We derive an estimator of weak gravitational lensing shear from background galaxy images that avoids noise-induced biases through a rigorous Bayesian treatment of the measurement. The derived shear estimator disposes with the assignment of ellipticities to individual galaxies that is typical of previous approaches to galaxy lensing. Shear estimates from the mean of the Bayesian posterior are unbiased in the limit of large number of background galaxies, regardless of the noise level on individual galaxies. The Bayesian formalism requires a prior, describing the (noiseless) distribution of the target galaxy population over some parameter space; this prior can be constructed from low-noise images of a subsample of the target population, attainable from long integrations of a fraction of the survey field. We find two ways to combine this exact treatment of noise with rigorous treatment of the effects of the instrumental point spread function (PSF) and sampling. The Bayesian model-fitting (BMF) method assigns a likelihood of the pixel data to galaxy models (e.g. Sérsic ellipses), and requires the unlensed distribution of galaxies over the model parameters as a prior. The Bayesian Fourier domain (BFD) method compresses the pixel data to a small set of weighted moments calculated after PSF correction in Fourier space. It requires the unlensed distribution of galaxy moments as a prior, plus derivatives of this prior under applied shear. A numerical test using a simplified model of a biased galaxy measurement process demonstrates that the Bayesian formalism recovers applied shears to BFD is the first shear measurement algorithm that is model free and requires no approximations or ad hoc assumptions in correcting for the effects of PSF, noise, or sampling on the galaxy images. These algorithms are good candidates for attaining the part-per-thousand shear inference required for hemisphere-scale weak gravitational lensing surveys. BMF has the drawback that shear biases will occur since galaxies do not fit any finite-parameter model, but has the advantage of being robust to missing data or non-stationary noise. Both BMF and BFD methods are readily extended to use data from multiple exposures and to inference of lensing magnification.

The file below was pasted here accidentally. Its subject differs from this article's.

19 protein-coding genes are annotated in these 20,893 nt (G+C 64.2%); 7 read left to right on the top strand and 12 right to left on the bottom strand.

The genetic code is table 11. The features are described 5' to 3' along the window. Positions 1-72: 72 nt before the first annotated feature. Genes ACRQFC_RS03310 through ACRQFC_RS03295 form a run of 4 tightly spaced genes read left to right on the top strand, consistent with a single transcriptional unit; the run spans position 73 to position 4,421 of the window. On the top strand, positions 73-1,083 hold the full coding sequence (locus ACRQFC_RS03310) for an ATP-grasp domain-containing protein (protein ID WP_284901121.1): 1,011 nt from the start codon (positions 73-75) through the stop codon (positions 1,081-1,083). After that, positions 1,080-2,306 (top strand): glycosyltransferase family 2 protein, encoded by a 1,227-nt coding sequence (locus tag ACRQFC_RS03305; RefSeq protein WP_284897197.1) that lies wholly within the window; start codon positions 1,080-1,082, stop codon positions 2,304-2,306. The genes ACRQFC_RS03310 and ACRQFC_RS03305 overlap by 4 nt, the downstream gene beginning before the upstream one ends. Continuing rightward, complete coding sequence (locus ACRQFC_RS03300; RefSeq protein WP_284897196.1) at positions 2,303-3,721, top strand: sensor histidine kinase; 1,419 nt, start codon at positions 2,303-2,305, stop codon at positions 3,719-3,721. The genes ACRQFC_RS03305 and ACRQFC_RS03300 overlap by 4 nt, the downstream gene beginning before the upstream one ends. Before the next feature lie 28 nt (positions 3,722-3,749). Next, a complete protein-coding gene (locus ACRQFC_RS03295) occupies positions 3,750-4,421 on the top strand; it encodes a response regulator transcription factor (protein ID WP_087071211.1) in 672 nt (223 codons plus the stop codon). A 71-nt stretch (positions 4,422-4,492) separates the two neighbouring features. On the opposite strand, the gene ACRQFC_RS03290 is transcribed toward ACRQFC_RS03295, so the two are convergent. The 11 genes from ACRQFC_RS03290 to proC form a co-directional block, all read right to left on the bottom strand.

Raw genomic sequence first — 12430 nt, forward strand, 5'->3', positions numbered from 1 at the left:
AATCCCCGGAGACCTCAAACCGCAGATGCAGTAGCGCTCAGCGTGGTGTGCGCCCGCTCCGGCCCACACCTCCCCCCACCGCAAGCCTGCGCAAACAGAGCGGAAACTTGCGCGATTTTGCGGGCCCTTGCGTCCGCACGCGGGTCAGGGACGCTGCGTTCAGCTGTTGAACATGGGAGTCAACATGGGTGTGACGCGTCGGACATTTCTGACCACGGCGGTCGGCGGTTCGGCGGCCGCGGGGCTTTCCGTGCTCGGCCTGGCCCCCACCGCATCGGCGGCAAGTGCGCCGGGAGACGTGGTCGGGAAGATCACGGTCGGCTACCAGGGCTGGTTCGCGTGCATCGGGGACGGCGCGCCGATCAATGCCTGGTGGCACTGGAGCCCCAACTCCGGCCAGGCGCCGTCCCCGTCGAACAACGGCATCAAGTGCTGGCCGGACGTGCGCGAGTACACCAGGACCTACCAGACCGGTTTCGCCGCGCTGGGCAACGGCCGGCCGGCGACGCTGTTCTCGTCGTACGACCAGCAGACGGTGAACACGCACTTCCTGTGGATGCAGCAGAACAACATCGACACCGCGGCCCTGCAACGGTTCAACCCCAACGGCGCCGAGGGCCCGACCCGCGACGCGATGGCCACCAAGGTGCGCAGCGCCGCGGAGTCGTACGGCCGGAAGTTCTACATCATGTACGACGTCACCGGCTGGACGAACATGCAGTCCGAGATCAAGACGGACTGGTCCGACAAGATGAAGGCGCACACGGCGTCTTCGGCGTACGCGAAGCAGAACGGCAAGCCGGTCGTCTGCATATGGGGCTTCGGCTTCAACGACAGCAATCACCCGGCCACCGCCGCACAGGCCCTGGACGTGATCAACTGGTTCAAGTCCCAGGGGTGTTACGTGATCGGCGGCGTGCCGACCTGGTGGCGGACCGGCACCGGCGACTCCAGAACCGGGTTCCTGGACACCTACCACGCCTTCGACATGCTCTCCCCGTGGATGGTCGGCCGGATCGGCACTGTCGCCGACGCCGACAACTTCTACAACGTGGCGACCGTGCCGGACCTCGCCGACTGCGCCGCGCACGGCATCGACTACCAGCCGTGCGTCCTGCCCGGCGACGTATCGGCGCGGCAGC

Bernstein, Gary M.; Armstrong, Robert

2014-02-01

49

Using deformed critters to determine angular shear and shear strain

This activity provides a step by step example to help students figure out how to determine the angular shear and shear strain, using fossils with bilateral symmetry. Students first complete the work on an idealized critter, and then on a sheared trilobite using simple graphical techniques and basic trigonometry.

Angela Moore